Spring Play – Child

Spring Play Idea ChildThere is so much to see, do, explore and investigate in the ever changing spring world.

Playing freely in nature allows children to develop their problem-solving skills and try out new ideas and ways of doing things in a relaxed environment.

When they fall, they learn to get back up again and have another go. Your reassurance builds their confidence and self-esteem.

Did you know?

Children who spend time in nature have stronger coping skills and are more resilient. Springtime is one of the most inviting times to get out into the great outdoors and explore the natural world.

Add language

Ask occasional open-ended questions that encourage more thinking and reasoning. 3-4-year old children can start to use language to classify/group things, to describe things and talk about the function of things. 4-5-year-old children can start to use their language to make basic predictions and to take on the role of another.

Children over 5 years can use language for problem solving, solutions and explanations. You can help build your child’s language skills by using language in observing, exploring and experimenting with the plants, flowers, insects, animals and changing

You can help build your child’s language skills by using language in observing, exploring and experimenting with the plants, flowers, insects, animals and changing natural world in spring. Use specific words to talk about parts of plants e.g. roots, trunks, stems, petals etc. This helps build your child’s word knowledge.

Other development

Running, jumping and climbing, moving around obstacles such as trees, logs and boulders encourages your child to be active. This develops their physical skills and gross motor development. Testing out their own physical skills, trying out more physical challenges and working out risks builds your child’s resilience, strength, endurance, independence and sense of self identity.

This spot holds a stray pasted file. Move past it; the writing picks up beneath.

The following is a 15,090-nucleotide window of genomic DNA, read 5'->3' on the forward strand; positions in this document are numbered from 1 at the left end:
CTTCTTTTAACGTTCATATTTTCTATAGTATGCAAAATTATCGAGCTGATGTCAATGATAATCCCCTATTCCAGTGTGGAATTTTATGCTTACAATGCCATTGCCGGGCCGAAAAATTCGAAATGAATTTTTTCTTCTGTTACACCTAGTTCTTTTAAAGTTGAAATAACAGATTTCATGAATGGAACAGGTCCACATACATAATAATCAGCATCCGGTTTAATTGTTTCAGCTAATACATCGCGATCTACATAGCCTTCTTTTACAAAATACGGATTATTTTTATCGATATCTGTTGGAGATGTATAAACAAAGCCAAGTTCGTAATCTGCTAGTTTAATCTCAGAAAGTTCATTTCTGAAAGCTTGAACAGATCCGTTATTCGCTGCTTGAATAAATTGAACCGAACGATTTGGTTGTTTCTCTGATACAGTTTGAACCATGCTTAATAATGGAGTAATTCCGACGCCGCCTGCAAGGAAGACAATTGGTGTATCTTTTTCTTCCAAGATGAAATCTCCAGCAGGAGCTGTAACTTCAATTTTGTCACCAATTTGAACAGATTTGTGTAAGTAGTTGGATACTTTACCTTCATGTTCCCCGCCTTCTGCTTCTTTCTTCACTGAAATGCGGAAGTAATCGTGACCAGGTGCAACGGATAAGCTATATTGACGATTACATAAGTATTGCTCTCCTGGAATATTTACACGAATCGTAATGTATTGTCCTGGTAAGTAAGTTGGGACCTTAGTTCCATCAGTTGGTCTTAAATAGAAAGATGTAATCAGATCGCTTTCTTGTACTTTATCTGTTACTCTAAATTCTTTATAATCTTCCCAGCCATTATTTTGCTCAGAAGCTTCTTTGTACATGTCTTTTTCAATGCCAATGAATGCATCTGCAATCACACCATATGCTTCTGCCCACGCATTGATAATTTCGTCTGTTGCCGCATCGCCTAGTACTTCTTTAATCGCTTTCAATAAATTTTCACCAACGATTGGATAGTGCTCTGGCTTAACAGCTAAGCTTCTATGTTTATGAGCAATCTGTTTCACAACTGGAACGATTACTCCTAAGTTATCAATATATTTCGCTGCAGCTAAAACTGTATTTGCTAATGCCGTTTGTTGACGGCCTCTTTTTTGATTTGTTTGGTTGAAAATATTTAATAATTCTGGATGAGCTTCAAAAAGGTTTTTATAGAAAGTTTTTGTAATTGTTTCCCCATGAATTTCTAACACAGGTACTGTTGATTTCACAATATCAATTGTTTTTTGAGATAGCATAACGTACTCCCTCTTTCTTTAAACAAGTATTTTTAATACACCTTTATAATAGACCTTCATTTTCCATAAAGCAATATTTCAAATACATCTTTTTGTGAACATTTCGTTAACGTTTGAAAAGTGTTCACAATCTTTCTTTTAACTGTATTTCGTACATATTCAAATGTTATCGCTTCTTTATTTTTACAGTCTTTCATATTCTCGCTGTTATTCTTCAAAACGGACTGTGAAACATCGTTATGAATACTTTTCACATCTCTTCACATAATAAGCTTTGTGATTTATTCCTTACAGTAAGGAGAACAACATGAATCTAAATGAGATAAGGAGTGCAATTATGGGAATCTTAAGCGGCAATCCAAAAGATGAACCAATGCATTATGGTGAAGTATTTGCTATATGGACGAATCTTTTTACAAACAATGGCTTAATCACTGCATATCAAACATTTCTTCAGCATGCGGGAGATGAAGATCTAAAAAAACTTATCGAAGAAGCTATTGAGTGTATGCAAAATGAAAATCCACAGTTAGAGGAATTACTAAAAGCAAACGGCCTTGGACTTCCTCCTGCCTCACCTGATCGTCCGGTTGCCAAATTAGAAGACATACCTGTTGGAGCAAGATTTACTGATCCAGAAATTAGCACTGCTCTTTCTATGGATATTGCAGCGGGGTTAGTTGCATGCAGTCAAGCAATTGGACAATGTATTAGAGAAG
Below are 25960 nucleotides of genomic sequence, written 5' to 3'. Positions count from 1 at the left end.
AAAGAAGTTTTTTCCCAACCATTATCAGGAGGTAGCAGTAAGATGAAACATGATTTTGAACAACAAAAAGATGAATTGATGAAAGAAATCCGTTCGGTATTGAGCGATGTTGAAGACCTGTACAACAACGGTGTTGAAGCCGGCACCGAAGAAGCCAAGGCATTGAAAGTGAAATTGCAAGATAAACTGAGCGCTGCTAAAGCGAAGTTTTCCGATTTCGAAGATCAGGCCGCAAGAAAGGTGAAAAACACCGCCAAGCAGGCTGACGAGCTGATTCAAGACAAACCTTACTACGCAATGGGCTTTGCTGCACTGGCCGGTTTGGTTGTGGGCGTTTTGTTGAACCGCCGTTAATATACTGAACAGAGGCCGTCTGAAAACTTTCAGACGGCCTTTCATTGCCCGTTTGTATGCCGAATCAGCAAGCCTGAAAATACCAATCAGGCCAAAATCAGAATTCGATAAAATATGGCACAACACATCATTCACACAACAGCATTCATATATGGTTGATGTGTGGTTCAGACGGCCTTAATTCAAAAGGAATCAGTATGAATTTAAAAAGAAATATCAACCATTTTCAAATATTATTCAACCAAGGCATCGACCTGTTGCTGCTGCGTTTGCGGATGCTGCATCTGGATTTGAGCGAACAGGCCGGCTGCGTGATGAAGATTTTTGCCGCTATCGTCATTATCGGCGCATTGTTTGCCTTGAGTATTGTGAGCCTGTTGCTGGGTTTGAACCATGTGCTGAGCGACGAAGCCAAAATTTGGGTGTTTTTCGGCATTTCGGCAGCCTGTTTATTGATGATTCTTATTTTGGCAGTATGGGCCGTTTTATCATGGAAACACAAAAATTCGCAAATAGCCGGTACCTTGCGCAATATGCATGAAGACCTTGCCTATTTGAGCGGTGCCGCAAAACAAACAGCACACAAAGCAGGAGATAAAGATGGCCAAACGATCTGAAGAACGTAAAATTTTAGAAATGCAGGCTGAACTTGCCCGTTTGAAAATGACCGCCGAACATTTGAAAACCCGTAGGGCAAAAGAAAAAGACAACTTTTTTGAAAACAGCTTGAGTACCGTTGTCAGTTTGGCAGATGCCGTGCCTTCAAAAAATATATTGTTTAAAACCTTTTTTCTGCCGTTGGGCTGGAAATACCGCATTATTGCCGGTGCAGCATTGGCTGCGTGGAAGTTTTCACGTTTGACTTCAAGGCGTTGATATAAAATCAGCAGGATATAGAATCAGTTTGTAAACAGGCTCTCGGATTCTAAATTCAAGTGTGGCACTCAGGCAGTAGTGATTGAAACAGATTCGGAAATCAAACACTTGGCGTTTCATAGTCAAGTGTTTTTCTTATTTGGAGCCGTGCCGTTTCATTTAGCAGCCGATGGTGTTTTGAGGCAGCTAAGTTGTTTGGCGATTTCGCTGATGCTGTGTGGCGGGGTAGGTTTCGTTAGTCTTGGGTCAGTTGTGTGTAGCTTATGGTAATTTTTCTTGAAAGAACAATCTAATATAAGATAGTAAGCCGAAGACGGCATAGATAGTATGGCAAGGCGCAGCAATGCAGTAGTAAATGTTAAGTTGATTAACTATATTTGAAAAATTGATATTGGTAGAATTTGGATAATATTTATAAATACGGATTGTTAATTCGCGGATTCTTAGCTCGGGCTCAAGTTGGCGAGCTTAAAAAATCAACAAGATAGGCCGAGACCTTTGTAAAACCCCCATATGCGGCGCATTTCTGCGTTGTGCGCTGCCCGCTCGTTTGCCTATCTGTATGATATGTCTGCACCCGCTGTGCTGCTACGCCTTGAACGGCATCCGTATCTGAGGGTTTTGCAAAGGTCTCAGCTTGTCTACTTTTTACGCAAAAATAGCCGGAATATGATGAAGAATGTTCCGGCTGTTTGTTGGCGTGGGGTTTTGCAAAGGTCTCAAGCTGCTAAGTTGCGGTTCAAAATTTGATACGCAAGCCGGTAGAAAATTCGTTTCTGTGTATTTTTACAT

Testing out their own physical skills, trying out more physical challenges and working out risks builds your child’s resilience, strength, endurance, independence and sense of self-identity.

As the weather gets warmer in spring, insects and other little animals get more active. This also the prime time for wildflowers. This all makes spring the ideal time to talk about and investigate life cycles. Look for and talk about caterpillars, cocoons and butterflies.

Go bushwalking and investigate the types of wildflowers you see. Take notice of the bees and other creatures visiting these. Encourage and respond to your child’s natural curiosity and exploration. This all builds your child’s general knowledge and science concepts. This also builds their understanding of their world and their place in it.

Go out and find five things you only see in spring. Count how many butterflies or bugs or ducklings you see. Group things you find in nature, compare and contrast them. This all builds your child’s early maths skills.

Visit your local library and share books that link with what your child has been interested in exploring. There are some great non-fiction picture books for young children about life cycles.

The “Very Hungry Caterpillar” is a great picture book story to link to what your child has been investigating outdoors. This helps build early literacy skills and develops an interest in books and reading for information as well as storytelling.

Variations

Spring is the best time for planting flowers, herbs and vegetables. Why not visit your local nursery together to find out what seeds or seedlings to plant and grow? You can use this opportunity to talk about where food comes from and

promote healthy eating habits. Even if you only have a small space you can grow edible gardens in pots. Gardening helps to develop your child’s fine motor skills. Strengthening hand and finger control helps develop muscles used for writing and drawing.

Safety

Always use sun protection when playing outside.

The warmer weather tends to make reptiles more active so it is worth being watchful in areas where snakes may live.

Across the ages

All the activities listed on our “Play Ideas” page can be applied across different age groups. See how backyard exploring can be fun for babies, toddlers and playgroups.

Activities listed under “child” are suitable for children 3 years and older. Children of this age enjoy more complex activities where they can develop their skills and use their imagination while playing with friends.

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